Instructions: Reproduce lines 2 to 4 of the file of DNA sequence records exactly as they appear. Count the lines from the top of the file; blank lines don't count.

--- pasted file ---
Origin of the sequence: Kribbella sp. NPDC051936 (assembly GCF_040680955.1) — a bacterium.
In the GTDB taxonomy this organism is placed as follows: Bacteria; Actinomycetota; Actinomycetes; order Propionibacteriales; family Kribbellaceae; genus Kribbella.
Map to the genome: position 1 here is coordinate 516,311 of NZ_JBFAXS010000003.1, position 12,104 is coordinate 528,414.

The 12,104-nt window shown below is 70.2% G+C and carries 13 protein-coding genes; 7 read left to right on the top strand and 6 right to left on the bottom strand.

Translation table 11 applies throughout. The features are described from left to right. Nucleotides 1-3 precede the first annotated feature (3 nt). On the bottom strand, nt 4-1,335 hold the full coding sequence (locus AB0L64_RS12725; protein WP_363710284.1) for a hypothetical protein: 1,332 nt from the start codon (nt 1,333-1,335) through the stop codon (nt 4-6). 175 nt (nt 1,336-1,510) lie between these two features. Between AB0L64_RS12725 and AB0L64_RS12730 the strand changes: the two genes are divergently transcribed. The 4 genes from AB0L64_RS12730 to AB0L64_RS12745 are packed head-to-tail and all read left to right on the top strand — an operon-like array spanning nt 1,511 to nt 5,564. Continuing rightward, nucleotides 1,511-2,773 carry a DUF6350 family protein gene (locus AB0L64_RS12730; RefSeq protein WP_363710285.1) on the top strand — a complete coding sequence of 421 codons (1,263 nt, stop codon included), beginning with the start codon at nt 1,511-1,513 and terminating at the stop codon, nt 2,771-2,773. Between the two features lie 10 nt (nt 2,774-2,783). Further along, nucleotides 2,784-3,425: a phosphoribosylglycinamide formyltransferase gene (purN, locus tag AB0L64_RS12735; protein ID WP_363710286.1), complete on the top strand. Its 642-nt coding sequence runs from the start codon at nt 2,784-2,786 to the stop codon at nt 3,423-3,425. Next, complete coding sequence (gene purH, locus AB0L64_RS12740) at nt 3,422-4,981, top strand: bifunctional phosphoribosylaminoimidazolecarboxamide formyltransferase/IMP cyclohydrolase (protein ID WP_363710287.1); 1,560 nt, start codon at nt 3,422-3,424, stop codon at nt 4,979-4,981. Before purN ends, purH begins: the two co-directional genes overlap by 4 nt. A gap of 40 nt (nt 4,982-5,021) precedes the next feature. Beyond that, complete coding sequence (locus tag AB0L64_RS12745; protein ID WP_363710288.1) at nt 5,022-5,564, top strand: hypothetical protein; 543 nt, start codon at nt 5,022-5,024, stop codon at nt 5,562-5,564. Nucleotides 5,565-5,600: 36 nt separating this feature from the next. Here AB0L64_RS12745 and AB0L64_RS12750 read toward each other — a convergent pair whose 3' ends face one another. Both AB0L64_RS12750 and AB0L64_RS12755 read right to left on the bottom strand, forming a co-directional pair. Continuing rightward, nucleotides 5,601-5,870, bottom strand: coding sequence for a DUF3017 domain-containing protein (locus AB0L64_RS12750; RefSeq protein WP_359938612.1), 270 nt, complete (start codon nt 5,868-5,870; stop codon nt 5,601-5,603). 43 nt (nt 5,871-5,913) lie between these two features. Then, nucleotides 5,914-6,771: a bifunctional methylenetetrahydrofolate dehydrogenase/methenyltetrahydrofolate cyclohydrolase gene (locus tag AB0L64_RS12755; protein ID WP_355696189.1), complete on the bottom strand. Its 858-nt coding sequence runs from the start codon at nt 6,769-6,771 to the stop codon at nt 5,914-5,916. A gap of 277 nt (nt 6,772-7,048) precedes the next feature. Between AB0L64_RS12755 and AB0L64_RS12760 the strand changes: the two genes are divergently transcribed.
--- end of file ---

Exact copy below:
In the GTDB taxonomy this organism is placed as follows: Bacteria; Actinomycetota; Actinomycetes; order Propionibacteriales; family Kribbellaceae; genus Kribbella.
Map to the genome: position 1 here is coordinate 516,311 of NZ_JBFAXS010000003.1, position 12,104 is coordinate 528,414.

The 12,104-nt window shown below is 70.2% G+C and carries 13 protein-coding genes; 7 read left to right on the top strand and 6 right to left on the bottom strand.